4. Don’t take criticism personally. People will critique your work, some might even tear it apart. That is the name of the game and the nature of the beast (so to speak). I am an extremely sensitive person, I once lost three months of working time because I was so paralyzed after a particularly harsh workshop session of my work. The reality is though that people come to the table with their own “stuff.” If you want to succeed in graduate school, the most important skill to gain, is the ability to take the useful criticism to make your work better, and to ignore the rest without letting your feelings be hurt. The reality is though, that your not a robot, so eventually your feelings will be hurt. When that happens, remember that every scholar that you most respect in the world has been through the same thing. The reality is that EVERYONE has cried at least once over a paper that just wasn’t received well.
5. My last piece of advice is to follow your heart. You may get to graduate school and love it, or you may get halfway through the program and hate it. If you want to push through it and finish that degree, you have my full support. If you decide you want to quit and do something else, I support you in that to. Some folks may try to push you one way or the other, but the reality is that only you know what is best for your life. Don’t act out of fear. The only way to do that is to stay in touch with your spirit. Pray, run, meditate, punch a boxing bag, whatever keeps you in touch with you. It is important to stay centered during this time in your life, so that you know how to behave in such a way that honors the person and scholar you eventually want to become.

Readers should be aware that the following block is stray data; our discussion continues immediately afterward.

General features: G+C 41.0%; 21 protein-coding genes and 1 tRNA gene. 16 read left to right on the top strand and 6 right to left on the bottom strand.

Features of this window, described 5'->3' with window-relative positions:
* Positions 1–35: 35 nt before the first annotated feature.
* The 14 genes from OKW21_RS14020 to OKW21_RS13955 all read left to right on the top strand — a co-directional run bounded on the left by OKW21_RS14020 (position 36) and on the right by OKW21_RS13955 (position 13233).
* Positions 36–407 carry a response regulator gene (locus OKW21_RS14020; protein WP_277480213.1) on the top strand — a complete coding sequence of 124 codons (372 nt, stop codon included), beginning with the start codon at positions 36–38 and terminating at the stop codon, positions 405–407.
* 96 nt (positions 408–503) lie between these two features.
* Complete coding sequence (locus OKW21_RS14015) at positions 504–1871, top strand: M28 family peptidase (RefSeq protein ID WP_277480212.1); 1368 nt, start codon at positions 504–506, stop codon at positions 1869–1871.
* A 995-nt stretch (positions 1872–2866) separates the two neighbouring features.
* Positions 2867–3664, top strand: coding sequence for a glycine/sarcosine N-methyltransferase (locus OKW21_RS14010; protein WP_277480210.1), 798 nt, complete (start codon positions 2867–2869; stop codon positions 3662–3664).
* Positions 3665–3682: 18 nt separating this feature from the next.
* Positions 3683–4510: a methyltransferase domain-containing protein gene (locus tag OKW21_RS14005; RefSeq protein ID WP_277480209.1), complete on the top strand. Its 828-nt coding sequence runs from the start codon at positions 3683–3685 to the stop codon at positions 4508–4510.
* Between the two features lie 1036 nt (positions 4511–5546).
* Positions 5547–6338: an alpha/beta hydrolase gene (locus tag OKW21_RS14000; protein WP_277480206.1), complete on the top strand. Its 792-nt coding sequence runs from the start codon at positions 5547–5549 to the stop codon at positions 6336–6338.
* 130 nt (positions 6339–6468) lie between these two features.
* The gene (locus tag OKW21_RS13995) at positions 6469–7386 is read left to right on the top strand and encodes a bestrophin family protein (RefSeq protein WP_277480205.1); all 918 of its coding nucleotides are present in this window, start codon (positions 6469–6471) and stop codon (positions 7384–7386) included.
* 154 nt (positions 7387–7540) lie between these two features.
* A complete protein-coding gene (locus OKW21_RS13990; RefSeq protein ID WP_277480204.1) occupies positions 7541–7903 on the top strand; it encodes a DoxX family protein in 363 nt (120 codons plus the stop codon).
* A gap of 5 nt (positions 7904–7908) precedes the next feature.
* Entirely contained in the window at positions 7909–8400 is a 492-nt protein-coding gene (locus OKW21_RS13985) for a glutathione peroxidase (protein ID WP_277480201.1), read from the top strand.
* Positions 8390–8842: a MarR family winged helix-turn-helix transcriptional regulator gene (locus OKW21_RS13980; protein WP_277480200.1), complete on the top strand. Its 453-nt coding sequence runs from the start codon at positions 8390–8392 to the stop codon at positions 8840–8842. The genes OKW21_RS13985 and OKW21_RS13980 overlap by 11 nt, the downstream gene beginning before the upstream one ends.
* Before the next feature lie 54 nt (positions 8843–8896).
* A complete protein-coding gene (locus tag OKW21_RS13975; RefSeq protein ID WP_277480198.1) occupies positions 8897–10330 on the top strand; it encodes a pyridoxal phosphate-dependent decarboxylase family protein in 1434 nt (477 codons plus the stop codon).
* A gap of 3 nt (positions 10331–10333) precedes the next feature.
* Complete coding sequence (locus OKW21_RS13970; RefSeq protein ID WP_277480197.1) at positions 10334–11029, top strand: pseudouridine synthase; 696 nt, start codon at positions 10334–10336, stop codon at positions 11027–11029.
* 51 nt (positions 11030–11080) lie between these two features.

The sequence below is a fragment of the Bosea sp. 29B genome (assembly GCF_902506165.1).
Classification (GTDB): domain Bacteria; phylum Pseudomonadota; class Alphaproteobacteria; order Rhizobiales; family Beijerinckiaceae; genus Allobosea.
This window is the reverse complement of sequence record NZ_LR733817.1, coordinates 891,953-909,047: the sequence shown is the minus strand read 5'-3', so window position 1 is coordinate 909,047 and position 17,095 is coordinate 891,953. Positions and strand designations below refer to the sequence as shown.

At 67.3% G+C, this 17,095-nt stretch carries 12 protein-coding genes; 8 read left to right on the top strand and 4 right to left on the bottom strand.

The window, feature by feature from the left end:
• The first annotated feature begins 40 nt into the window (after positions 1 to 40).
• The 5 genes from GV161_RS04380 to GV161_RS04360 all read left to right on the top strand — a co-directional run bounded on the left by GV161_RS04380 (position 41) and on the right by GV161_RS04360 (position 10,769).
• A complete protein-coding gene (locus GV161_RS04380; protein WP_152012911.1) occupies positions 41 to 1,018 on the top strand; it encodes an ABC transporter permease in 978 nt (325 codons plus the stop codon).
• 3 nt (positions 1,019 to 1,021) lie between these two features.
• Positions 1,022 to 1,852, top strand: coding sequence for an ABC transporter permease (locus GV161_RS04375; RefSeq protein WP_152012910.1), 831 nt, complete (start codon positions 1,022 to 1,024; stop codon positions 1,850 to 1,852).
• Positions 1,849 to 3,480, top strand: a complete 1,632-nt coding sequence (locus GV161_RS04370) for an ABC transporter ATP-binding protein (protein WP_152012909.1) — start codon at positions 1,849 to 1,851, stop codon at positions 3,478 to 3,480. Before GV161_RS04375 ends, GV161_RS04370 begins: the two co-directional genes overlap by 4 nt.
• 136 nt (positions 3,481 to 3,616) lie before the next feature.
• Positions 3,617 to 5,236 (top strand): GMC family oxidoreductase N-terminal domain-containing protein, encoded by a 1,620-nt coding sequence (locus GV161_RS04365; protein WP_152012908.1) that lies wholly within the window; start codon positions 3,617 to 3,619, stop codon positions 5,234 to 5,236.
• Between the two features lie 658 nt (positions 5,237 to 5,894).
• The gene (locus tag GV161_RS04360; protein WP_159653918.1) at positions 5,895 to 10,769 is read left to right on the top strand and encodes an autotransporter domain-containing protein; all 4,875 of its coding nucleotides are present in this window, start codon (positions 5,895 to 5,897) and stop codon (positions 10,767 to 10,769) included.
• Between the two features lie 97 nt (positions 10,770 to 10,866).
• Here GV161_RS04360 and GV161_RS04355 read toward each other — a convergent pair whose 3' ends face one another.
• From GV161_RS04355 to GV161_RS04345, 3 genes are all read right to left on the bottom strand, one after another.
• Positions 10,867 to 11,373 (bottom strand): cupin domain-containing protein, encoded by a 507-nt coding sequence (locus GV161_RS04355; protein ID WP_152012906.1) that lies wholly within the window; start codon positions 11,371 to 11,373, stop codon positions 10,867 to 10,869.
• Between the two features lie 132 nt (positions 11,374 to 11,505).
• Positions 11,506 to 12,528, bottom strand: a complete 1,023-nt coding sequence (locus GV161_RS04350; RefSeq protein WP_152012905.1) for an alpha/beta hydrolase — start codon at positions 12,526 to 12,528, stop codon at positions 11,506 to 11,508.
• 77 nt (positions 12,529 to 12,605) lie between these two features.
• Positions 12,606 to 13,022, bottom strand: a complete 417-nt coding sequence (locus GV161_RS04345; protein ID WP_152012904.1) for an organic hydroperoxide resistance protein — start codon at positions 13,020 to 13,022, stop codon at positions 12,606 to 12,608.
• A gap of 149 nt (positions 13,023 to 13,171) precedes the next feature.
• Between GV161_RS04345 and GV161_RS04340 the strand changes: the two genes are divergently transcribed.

Once again, please accept my apologies for taking so long to get back to you. I hope this helps in one way or another. Please don’t hesitate to write me again if you have any additional questions.
are any of these suggestions helpful to you? what would you add? what do you disagree with? let me know in the comment section of this post.